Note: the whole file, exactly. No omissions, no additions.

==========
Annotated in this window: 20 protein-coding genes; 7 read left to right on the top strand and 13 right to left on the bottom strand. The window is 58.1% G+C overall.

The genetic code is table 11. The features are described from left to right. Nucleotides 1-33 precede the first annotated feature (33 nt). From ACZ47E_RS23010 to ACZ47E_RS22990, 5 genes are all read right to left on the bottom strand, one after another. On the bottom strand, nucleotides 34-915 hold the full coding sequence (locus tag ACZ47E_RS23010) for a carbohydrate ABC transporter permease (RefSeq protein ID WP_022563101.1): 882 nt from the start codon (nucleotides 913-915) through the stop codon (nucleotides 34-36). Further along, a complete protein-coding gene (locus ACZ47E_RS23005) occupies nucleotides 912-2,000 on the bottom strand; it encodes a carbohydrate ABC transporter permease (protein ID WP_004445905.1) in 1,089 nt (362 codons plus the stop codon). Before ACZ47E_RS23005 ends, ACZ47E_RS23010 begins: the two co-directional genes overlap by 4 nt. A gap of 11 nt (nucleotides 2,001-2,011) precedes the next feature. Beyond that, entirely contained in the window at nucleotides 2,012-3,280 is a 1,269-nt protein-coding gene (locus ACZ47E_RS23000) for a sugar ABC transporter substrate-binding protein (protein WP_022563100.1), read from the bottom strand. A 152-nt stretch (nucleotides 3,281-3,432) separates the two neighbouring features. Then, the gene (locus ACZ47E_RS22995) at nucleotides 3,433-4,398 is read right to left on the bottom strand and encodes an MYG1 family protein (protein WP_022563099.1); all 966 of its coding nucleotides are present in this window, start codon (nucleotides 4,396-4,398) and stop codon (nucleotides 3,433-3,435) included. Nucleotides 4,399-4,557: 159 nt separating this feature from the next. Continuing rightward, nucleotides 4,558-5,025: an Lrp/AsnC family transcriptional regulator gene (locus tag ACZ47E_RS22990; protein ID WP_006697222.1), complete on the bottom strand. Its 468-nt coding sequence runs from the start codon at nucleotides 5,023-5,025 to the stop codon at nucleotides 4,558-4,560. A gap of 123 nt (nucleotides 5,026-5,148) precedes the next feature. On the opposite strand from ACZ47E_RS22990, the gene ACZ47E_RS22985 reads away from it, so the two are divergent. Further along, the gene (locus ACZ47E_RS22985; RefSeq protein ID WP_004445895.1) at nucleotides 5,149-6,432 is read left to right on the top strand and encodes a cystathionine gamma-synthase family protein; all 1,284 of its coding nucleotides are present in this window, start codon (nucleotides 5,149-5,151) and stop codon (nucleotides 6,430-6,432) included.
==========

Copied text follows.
Annotated in this window: 20 protein-coding genes; 7 read left to right on the top strand and 13 right to left on the bottom strand. The window is 58.1% G+C overall.

The genetic code is table 11. The features are described from left to right. Nucleotides 1-33 precede the first annotated feature (33 nt). From ACZ47E_RS23010 to ACZ47E_RS22990, 5 genes are all read right to left on the bottom strand, one after another. On the bottom strand, nucleotides 34-915 hold the full coding sequence (locus tag ACZ47E_RS23010) for a carbohydrate ABC transporter permease (RefSeq protein ID WP_022563101.1): 882 nt from the start codon (nucleotides 913-915) through the stop codon (nucleotides 34-36). Further along, a complete protein-coding gene (locus ACZ47E_RS23005) occupies nucleotides 912-2,000 on the bottom strand; it encodes a carbohydrate ABC transporter permease (protein ID WP_004445905.1) in 1,089 nt (362 codons plus the stop codon). Before ACZ47E_RS23005 ends, ACZ47E_RS23010 begins: the two co-directional genes overlap by 4 nt. A gap of 11 nt (nucleotides 2,001-2,011) precedes the next feature. Beyond that, entirely contained in the window at nucleotides 2,012-3,280 is a 1,269-nt protein-coding gene (locus ACZ47E_RS23000) for a sugar ABC transporter substrate-binding protein (protein WP_022563100.1), read from the bottom strand. A 152-nt stretch (nucleotides 3,281-3,432) separates the two neighbouring features. Then, the gene (locus ACZ47E_RS22995) at nucleotides 3,433-4,398 is read right to left on the bottom strand and encodes an MYG1 family protein (protein WP_022563099.1); all 966 of its coding nucleotides are present in this window, start codon (nucleotides 4,396-4,398) and stop codon (nucleotides 3,433-3,435) included. Nucleotides 4,399-4,557: 159 nt separating this feature from the next. Continuing rightward, nucleotides 4,558-5,025: an Lrp/AsnC family transcriptional regulator gene (locus tag ACZ47E_RS22990; protein ID WP_006697222.1), complete on the bottom strand. Its 468-nt coding sequence runs from the start codon at nucleotides 5,023-5,025 to the stop codon at nucleotides 4,558-4,560. A gap of 123 nt (nucleotides 5,026-5,148) precedes the next feature. On the opposite strand from ACZ47E_RS22990, the gene ACZ47E_RS22985 reads away from it, so the two are divergent. Further along, the gene (locus ACZ47E_RS22985; RefSeq protein ID WP_004445895.1) at nucleotides 5,149-6,432 is read left to right on the top strand and encodes a cystathionine gamma-synthase family protein; all 1,284 of its coding nucleotides are present in this window, start codon (nucleotides 5,149-5,151) and stop codon (nucleotides 6,430-6,432) included.